•When we keep painful feelings bottled up, they can fester, but talking through the situation helps us to view it more analytically
•In other words, once you have recognised your mistake, it’s more than OK to cut yourself some slack.
According to World Regret Survey data and drawing on the latest scientific experiments, Pink has been able to identify four different types of regret and the kinds of events that are most likely to lead to each one.
This research, outlined in Pink’s new book, The Power of Regret, helps us to understand the crucial role that regret plays in our lives, from nurturing friendships and taking responsible decisions to weighing up risk.
It also highlights which kind of regret bites deepest – and suggests many ways for us to make peace with our own disappointments and mistakes.
Je ne regrette rien?
Like many negative emotions, regret is often seen as a purely undesirable feeling – one that we should quash whenever possible.
Just consider Edith Piaf’s most famous song, or the many other artists – from Emmylou Harris to Robbie Williams – who have sung about the philosophy of living with “no regrets”.
Psychologists, however, have shown that it can be an eminently useful emotion.
“It would be a very, very bad idea, I think, to eliminate regrets in your life,” says Aidan Feeney, a professor of psychology at Queen’s University Belfast.
“It’s one mechanism for learning how to improve your decision-making – a signal that maybe you need to rethink your strategy.”
Regret is a complex emotion, since it involves counter-factual thinking, he points out.
It requires the capacity to imagine alternative courses for events that have already happened and the capacity to compare and contrast those different outcomes to determine which you would have preferred.
Due to this complexity, young children are often unable to feel regret, and the emotion tends to emerge around age six or seven.
Feeney’s own research has tested how the emotion is essential for developing an understanding of delayed gratification – our ability to put off a small reward now for a greater reward later.
Working with Teresa McCormack, he presented a group of six-to-seven year-olds with two boxes. The boxes were equipped with a timed lock, with one set to open after 30 seconds and the other after 10 minutes. (Sand timers placed beside each box showed the children how long they would have to wait for it to unlock.)
The children were told they could choose to pick one box to gain their prize.
This task was a bit unfair, since the children didn’t know what each box contained, meaning that most opted for the one that opened first, which contained two candies.
Only after they had made their decision were they told that if they had waited for the other box to open, they could have had four candies instead – doubling their prize.
After the children had learnt this fact, the team tested whether they felt any regret for having made the wrong decision.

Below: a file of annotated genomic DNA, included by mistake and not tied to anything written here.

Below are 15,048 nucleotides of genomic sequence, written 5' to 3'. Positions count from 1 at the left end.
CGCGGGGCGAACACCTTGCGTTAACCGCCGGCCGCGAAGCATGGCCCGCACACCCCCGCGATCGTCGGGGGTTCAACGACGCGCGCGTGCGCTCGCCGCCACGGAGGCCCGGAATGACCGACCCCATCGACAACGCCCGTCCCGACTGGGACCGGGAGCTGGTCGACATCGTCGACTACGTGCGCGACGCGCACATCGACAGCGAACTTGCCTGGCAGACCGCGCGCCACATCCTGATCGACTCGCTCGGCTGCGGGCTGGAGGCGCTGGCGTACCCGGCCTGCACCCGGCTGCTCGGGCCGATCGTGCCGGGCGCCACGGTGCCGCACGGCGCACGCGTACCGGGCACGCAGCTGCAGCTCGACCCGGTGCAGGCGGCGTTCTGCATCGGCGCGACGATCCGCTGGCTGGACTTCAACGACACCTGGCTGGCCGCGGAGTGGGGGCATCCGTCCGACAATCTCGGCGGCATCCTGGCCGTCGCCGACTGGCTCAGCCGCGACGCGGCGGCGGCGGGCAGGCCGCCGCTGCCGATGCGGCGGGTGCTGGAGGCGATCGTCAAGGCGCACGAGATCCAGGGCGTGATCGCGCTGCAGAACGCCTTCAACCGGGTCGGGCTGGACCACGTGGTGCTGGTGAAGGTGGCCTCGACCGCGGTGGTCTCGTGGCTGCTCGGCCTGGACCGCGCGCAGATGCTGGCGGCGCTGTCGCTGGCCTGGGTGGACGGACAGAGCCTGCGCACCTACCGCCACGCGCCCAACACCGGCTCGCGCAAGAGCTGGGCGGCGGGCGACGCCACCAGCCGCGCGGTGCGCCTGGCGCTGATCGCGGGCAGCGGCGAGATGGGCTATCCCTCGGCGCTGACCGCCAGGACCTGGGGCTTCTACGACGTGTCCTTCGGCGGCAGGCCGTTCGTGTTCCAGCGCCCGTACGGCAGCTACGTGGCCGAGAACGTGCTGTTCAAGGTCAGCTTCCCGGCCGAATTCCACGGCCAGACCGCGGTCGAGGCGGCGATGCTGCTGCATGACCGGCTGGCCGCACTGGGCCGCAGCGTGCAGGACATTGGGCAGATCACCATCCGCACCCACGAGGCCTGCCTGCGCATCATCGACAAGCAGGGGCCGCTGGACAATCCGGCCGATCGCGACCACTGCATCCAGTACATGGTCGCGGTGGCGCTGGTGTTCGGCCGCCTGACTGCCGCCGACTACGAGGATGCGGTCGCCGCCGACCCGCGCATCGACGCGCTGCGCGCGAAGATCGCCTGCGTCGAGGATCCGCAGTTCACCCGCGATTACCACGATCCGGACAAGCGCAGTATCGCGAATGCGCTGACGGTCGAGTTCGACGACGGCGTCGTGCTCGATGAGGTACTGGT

The following day, the psychologists then presented the children with the same task again. They found that the children who had developed a sense of regret were much more likely to wait for the bigger reward, compared to the children who did not yet entertain the emotion.
Regret, it seems, helped them to become more patient so they could subdue the temptation to go with the immediate pleasure.
Delayed gratification of this kind is an essential form self-control, and is thought be very important for people’s success in life. If you can put off the pleasure of playing a computer game to study for exams, for example, you are more likely to get a place at a good university, which will in turn lead to more stable finances for the future.
The psychological literature abounds with many other examples of regret’s benefits. Regret over a poor business negotiation helps people to secure better deals in the future, for instance. And if we made one decision in haste, the feeling of regret ensures that we consider wider range of information in the future.
Such findings should help us to reframe the emotion more positively, says Pink. “We should see regret as a teacher, trying to tell us something important.”
The four flavours of regret
Regret’s fundamental role in our cognition may explain why so many people experience it so frequently. Pink points to one study, from 1984, that examined the conversations of undergraduate and married couples. Within these recordings, regret was the second most discussed emotion after love.
The finding fits with one of Pink’s own questionnaires, which asked how often people experience regret. Around 20% of the respondents claimed to feel the emotion “all the time”.
Analysing the specific contents of his World Regret Survey, Pink found that most people’s biggest regrets fall into one of four different camps:
- Foundation regrets revolve around a failure to be responsible, which has betrayed our need for stability. This would include regrets about skipping school, overspending or neglecting your health – bad habits that had negative long-term consequences for life.